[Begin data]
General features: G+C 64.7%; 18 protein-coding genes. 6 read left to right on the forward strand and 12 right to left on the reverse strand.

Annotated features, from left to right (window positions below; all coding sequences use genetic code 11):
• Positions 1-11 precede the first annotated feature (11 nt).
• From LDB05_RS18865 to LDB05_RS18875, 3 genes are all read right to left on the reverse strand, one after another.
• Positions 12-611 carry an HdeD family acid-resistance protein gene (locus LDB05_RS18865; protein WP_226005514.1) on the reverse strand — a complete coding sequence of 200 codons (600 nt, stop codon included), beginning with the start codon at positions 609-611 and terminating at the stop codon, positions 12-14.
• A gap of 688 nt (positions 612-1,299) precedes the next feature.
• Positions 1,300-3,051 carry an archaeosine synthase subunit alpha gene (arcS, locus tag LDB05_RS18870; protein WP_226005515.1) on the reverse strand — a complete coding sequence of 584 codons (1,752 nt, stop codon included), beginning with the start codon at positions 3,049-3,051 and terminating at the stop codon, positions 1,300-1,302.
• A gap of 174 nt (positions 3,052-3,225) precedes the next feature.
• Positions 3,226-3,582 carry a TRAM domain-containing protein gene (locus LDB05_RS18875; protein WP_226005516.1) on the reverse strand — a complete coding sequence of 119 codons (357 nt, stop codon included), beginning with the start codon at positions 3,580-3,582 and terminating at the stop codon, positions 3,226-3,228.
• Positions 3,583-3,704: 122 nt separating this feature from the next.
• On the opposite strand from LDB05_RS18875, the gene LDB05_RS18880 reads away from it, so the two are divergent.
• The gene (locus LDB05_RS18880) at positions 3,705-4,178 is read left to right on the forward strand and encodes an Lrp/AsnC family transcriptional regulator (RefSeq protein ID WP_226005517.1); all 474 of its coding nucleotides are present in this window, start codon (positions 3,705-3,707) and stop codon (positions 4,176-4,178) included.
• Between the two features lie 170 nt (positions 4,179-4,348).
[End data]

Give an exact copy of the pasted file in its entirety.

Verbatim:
General features: G+C 64.7%; 18 protein-coding genes. 6 read left to right on the forward strand and 12 right to left on the reverse strand.

Annotated features, from left to right (window positions below; all coding sequences use genetic code 11):
• Positions 1-11 precede the first annotated feature (11 nt).
• From LDB05_RS18865 to LDB05_RS18875, 3 genes are all read right to left on the reverse strand, one after another.
• Positions 12-611 carry an HdeD family acid-resistance protein gene (locus LDB05_RS18865; protein WP_226005514.1) on the reverse strand — a complete coding sequence of 200 codons (600 nt, stop codon included), beginning with the start codon at positions 609-611 and terminating at the stop codon, positions 12-14.
• A gap of 688 nt (positions 612-1,299) precedes the next feature.
• Positions 1,300-3,051 carry an archaeosine synthase subunit alpha gene (arcS, locus tag LDB05_RS18870; protein WP_226005515.1) on the reverse strand — a complete coding sequence of 584 codons (1,752 nt, stop codon included), beginning with the start codon at positions 3,049-3,051 and terminating at the stop codon, positions 1,300-1,302.
• A gap of 174 nt (positions 3,052-3,225) precedes the next feature.
• Positions 3,226-3,582 carry a TRAM domain-containing protein gene (locus LDB05_RS18875; protein WP_226005516.1) on the reverse strand — a complete coding sequence of 119 codons (357 nt, stop codon included), beginning with the start codon at positions 3,580-3,582 and terminating at the stop codon, positions 3,226-3,228.
• Positions 3,583-3,704: 122 nt separating this feature from the next.
• On the opposite strand from LDB05_RS18875, the gene LDB05_RS18880 reads away from it, so the two are divergent.
• The gene (locus LDB05_RS18880) at positions 3,705-4,178 is read left to right on the forward strand and encodes an Lrp/AsnC family transcriptional regulator (RefSeq protein ID WP_226005517.1); all 474 of its coding nucleotides are present in this window, start codon (positions 3,705-3,707) and stop codon (positions 4,176-4,178) included.
• Between the two features lie 170 nt (positions 4,179-4,348).